As the camp is totally unfenced – a huge “plus”, in my rather esoteric bush-camp philosophy – the aforementioned elephants can, and indeed do – periodically wander around and between the chalets, so getting from your bedroom to the main camp dining-room and lounge via a path through the surrounding dense bush can have its excitements. For reasons such as this, camp owners Jenny Nobes and Karl Wright do not accept children under twelve as guests.

Experienced “bush hands” will have no problem with the walk through the jesse bush. Others, however, will prefer to make arrangements to be escorted by the resident armed guide, who can be called on at any time he’s needed to ensure safe passage to and from the chalets.

And herein, also, lies just one of the great advantages created by small, flexible and fully bush-oriented camps such as Rhino Safari Camp. Other than lunch- and dinner-times, there are no fixed “activity schedules”. No matter if you’d like an early morning guided bush walk, a later “game drive” by vehicle or boat, or an afternoon’s fishing – these things can be organised according to your tastes and preferences.

In short, it’s all very informal and unregimented, with friendly hosts, lots of choices and plenty to see and do. Besides the ubiquitous elephants and impala, lion are regularly sighted on walks and drives; and – unusually, for much of Zimbabwe – the Matusadona has a small resident cheetah population.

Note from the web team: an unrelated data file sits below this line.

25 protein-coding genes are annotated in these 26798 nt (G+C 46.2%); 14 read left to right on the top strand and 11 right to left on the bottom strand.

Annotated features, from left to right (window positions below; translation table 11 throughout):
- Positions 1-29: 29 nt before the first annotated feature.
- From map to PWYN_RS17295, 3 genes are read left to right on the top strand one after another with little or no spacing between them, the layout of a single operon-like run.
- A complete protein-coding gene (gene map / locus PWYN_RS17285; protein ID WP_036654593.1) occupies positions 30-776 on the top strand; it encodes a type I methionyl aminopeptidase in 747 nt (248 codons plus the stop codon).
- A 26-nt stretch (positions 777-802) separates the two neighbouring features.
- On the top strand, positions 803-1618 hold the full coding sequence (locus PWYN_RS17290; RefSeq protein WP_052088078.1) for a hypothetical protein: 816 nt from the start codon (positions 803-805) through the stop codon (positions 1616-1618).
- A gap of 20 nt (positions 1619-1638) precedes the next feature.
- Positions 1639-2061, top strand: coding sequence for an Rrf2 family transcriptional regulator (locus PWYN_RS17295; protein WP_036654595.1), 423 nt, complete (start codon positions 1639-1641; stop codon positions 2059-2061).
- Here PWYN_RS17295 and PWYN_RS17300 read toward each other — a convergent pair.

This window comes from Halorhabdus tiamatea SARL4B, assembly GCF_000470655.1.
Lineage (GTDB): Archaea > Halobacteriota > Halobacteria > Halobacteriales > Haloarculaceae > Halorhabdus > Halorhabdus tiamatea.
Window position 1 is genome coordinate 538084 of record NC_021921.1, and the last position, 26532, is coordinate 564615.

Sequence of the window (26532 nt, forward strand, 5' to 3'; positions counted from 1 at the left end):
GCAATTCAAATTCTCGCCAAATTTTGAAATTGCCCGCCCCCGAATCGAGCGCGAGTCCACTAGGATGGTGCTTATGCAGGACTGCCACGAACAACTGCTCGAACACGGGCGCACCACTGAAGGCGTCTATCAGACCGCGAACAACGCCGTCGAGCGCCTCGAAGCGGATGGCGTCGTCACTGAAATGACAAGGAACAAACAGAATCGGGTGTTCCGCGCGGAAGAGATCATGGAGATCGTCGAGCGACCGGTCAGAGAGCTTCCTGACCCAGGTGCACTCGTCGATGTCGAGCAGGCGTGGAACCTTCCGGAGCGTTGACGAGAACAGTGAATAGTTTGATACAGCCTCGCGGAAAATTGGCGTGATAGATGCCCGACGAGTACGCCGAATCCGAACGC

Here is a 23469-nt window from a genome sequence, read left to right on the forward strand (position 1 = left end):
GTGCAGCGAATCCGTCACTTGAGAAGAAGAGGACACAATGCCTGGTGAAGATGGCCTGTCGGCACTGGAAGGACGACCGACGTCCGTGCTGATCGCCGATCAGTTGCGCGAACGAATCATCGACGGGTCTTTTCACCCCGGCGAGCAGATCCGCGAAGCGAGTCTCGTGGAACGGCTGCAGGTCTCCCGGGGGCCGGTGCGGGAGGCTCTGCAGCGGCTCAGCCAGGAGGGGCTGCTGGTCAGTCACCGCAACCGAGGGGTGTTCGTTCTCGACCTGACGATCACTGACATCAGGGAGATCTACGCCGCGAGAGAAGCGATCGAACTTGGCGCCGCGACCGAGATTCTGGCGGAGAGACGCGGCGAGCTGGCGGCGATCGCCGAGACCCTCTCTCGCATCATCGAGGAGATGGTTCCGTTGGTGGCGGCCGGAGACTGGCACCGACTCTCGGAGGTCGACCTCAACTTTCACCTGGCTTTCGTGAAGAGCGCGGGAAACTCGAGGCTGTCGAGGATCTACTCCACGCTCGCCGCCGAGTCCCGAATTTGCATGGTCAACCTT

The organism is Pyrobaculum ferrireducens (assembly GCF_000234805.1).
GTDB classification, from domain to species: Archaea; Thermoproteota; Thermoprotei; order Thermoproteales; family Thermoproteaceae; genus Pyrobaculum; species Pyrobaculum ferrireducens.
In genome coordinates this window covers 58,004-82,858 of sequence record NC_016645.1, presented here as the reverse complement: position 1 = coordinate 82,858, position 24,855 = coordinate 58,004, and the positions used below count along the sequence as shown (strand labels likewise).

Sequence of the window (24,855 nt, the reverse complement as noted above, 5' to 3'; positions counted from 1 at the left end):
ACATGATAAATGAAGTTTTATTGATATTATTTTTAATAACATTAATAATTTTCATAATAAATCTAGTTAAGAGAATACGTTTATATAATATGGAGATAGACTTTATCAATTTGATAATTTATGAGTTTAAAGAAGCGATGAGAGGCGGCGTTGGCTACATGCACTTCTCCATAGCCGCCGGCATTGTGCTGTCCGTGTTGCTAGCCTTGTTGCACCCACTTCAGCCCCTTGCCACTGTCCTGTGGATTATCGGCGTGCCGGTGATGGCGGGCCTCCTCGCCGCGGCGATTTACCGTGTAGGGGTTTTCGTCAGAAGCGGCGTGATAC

Furthermore, there are fascinating fossil deposits in the area, dating from 150-200million years ago, that can add a whole new dimension to the Matusadona experience.

And, in between, meals are homely and simple, and the bar well stocked. What more could one ask, if one’s main objective, like mine, is to enjoy wild surroundings in good company and with all one’s basic needs provided for?

No doubt, at this point and in this era, some will say “phone and internet access”. I’ve been knocking around the Matusadona for 40 years now, largely before such things were even heard of, so I’m in two minds about this. Well, cellphone coverage and internet availability did arrive in the area – and at Rhino Camp – a year or two ago.

But, once again, I think it’s a question of what you want from your safari “experience”. I’m tempted to say that if your entire wellbeing is centred on instant connectivity and the superficial trappings of the “luxury safari camp”, then places like Rhino Safari Camp aren’t for you. But, for the discerning lover of wildlife and wilderness – and there are, I’m convinced, many such people out there, looking for authenticity combined with the essential comforts of life – it’s one of a very limited number of camps I can thoroughly recommend.

Getting there – well, you can drive there, but it’s a long and arduous business, requiring full-on 4x4 capability and a lot of stamina. Charter flights can be arranged, to a local bush airstrip. The best way, though, is to take the 50km camp transfer-boat ride from Kariba town, which is a great experience (and adventure) in itself. You may even get a bit wet, if the wind’s up and the lake choppy.

But if you can’t handle that, you’re probably going to the wrong place anyway!


Dick Pitman is well known in Zimbabwe as founder and former Director of The Zambezi Society - which has been saving Zambezi wildlife & wilderness since the 1980s. He has published several books, and is a passionate and experienced bushman, sailor and aviator.